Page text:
‘Long time coming’: Supreme Court ruling strengthens protections for LGBTQ+ workers

The+U.S.+Supreme+Court+ruled+last+week+that+Title+VII+of+the+1964+Civil+Rights+Act+now+extends+to+sexual+orientation+and+gender+identity.+

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The U.S. Supreme Court ruled last week that Title VII of the 1964 Civil Rights Act now extends to sexual orientation and gender identity.

By Ashton Crawley, Senior Staff Writer

When Deborah Brake was a law student in the ’80s, she remembers how she and her peers were looked down upon for writing about workplace protections for LGBTQ+ employees.

“To see the changes in the past decades, it was a long time coming,” Brake, the associate dean for research and faculty development in Pitt’s School of Law, said. “It was perilous to be out at work because there were no legal remedies.”

Back then, Brake said, she could never have imagined discrimination protections for LGBTQ+ workers finding their way into federal law. But in a 6-3 decision, the U.S. Supreme Court ruled last week that Title VII of the 1964 Civil Rights Act — which protects workers from discrimination on the basis of race, color, religion, sex and national origin — now extends to sexual orientation and gender identity.

This ruling will have a monumental impact, Brake said, protecting millions of American workers within the LGBTQ+ community.

“Marriage at the time was sort of high in the sky,” Brake said, “People thought it was absurd that there could ever be recognition for same-sex marriage. Every part of the issue was on how terrible the law was on these issues. I actually cried when I read the post-doc opinion.”

While local laws have protected City LGBTQ+ workers from discrimination since 2019, community members did not receive protections at the state level until the Court’s ruling last Monday. According to the Williams Institute at the UCLA School of Law, there are more than 400,000 LGBTQ+ adults living in Pennsylvania.

Brake, who teaches Employment Discrimination, Constitutional Law and Gender and the Law, said it is a much bigger deal when something violates Title VII rather than a local ordinance like Pittsburgh’s.

“In that way, I think it has a very big impact on our area, which already has these local ordinances in place,” Brake said. “Employers really have to pay attention and take notice.”

Amy Wildermuth, the dean of Pitt’s School of Law, said the ruling helps tie together all of the local ordinances to protect LGBTQ+ workers that have popped up across the country in recent years.

“Although we had many states and cities offering those protections, we now have a uniform, rather than a patchwork, of protections,” Wildermuth, one of the only openly gay members of Pitt Law’s faculty, said. “Obviously, it is a very big win for those of us who are LGBTQ.”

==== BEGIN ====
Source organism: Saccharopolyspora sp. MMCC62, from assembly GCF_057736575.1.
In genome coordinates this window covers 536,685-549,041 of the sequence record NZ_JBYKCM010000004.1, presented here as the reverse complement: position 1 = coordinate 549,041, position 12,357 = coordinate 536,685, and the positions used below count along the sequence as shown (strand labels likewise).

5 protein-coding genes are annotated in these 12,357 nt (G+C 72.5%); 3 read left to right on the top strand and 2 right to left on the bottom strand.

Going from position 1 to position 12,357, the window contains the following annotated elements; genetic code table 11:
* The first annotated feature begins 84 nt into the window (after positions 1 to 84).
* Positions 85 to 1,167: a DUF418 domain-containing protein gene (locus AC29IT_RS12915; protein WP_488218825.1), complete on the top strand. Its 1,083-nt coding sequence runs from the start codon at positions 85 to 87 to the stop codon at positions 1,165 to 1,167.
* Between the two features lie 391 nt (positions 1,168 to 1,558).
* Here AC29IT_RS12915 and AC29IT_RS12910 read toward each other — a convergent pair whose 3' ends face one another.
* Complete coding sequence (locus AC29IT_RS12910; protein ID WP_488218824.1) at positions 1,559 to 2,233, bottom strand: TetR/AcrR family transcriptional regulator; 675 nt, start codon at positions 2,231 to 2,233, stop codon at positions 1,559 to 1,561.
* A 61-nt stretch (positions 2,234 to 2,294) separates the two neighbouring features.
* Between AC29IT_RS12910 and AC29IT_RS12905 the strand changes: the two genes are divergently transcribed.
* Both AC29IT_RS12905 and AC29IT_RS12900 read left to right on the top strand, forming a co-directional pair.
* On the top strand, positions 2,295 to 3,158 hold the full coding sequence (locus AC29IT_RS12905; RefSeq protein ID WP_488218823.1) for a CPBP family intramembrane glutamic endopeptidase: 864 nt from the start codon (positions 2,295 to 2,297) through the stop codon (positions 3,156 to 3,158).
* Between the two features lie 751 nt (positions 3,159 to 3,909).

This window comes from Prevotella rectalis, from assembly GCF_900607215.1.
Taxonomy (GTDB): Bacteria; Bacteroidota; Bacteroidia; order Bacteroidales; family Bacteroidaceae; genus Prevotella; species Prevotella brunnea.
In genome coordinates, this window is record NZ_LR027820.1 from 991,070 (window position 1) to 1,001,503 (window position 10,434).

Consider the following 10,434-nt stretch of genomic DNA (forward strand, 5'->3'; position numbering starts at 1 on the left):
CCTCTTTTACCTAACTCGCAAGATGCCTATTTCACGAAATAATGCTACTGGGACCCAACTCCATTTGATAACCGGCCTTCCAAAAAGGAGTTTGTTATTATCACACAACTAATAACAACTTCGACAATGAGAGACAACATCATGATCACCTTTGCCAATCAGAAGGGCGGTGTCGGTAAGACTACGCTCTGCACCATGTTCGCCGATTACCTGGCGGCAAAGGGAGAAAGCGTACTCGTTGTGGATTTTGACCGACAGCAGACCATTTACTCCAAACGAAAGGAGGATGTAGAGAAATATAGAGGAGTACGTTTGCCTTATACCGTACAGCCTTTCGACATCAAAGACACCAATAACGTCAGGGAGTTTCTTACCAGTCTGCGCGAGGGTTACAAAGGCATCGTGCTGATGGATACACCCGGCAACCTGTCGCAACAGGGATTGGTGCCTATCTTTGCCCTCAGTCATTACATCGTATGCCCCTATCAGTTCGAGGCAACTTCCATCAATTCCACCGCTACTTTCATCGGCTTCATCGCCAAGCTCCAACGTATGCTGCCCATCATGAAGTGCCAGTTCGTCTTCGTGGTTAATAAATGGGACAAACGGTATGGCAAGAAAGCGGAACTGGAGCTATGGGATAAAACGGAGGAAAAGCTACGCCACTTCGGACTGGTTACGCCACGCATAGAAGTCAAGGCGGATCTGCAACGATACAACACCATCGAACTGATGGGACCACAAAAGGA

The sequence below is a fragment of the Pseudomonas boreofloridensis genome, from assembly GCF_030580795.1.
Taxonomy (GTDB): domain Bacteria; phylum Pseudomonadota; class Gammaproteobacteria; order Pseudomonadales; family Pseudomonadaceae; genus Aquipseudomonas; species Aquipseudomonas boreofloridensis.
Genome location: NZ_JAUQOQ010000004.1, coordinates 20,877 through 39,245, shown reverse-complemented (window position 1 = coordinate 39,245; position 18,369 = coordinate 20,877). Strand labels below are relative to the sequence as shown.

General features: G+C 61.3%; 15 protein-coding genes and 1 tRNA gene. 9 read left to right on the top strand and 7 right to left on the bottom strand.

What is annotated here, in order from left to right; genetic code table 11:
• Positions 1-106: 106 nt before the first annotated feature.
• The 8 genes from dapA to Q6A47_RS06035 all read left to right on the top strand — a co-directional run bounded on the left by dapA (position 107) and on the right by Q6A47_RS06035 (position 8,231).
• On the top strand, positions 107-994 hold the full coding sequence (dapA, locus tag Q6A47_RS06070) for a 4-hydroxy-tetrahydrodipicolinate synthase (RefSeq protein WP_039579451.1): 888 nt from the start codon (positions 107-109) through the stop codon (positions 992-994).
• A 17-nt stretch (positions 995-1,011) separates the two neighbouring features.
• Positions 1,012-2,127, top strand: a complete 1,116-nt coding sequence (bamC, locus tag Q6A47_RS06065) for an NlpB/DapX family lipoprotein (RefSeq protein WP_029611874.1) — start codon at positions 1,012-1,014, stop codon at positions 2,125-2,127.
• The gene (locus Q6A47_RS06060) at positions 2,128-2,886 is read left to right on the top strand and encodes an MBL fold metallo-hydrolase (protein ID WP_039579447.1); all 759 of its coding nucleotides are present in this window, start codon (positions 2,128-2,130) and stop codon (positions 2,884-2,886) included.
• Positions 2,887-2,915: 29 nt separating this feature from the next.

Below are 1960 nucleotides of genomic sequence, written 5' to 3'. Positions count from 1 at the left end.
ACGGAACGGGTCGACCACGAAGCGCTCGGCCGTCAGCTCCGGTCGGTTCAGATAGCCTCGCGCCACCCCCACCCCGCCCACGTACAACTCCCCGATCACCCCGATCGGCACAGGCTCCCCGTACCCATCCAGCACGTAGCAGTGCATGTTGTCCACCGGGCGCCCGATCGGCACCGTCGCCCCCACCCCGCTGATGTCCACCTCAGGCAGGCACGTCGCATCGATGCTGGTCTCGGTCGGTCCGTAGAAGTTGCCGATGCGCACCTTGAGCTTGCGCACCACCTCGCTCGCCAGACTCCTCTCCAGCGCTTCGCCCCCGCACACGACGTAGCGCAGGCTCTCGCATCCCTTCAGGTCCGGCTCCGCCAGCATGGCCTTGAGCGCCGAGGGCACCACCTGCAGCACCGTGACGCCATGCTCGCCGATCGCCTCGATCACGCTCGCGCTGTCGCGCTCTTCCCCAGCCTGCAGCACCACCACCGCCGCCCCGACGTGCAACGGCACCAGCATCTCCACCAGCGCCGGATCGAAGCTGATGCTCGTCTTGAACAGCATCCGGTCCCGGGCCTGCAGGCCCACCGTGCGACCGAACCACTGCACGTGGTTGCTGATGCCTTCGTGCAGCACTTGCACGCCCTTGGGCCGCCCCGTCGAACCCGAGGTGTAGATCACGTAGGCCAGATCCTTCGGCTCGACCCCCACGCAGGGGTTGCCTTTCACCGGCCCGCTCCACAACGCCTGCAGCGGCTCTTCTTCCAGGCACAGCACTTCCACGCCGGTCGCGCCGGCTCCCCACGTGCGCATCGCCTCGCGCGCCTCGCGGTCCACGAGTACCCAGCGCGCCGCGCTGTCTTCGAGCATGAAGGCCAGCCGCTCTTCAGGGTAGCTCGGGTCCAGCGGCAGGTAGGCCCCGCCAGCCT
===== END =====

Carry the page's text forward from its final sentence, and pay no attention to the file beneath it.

Brake said there are no federal statutes that expressly say sexual orientation or transgender discrimination are against the law. Up until this point, county- and state-level courts have argued differing interpretations of what counts as sex discrimination. In most cases, Brake said, sexual orientation and gender identity have not been protected against discrimination in courts that do not make this distinction.

“It is a stunningly important decision,” Brake said. “Unless Title VII covers this, no federal statute would. It’s been a big issue for decades now whether or not the scope of Title VII sex discrimination includes sexual orientation and transgender bias.”

While discrimination against gender identity and sexual orientation are now federally prohibited, Wildermuth said, the ruling extends even further than law — it creates a precedent of respect.

“There’s a different kind of signal that sends,” Wildermuth said. “I certainly think that when you see decisions of this sort, there’s respect that is accorded to people beyond the legal protection, a certain legal status and a certain dignity.”

According to Julie Beaulieu, a lecturer in the Gender, Sexuality and Women’s Studies department, the ruling is an important shift, but there is still much work left to do.

“We need to center social justice, especially for Black and brown trans people, since history tells us that rights are not enough,” Beaulieu said. “I hope people educate themselves by reading about the case and learning about the history that brought us here.”

Beaulieu said looking at how long it took for LGBTQ+ workers to get federal protections says a lot about how LGBTQ+ people are valued, or undervalued, in the United States.

“The betrayal felt by some conservative activists, especially among those that backed Neil Gorsuch, tells us a lot about how much money and effort is put into anti-LGBTQ politics and what these activists expect for their efforts,” Beaulieu said.

Brake said the fact that the majority opinion was written by Associate Justice Gorsuch, President Donald Trump’s first nominee to the Court, was very significant, because he typically rules very conservatively.

“In the end it shows that it doesn’t require any odd configuration of reading the statute to get to this result,” Brake said. “To have it come from a conservative justice who could see the clear path with this law that has been on the books since 1964 — there’s a moment of clarity and beauty in all that.”

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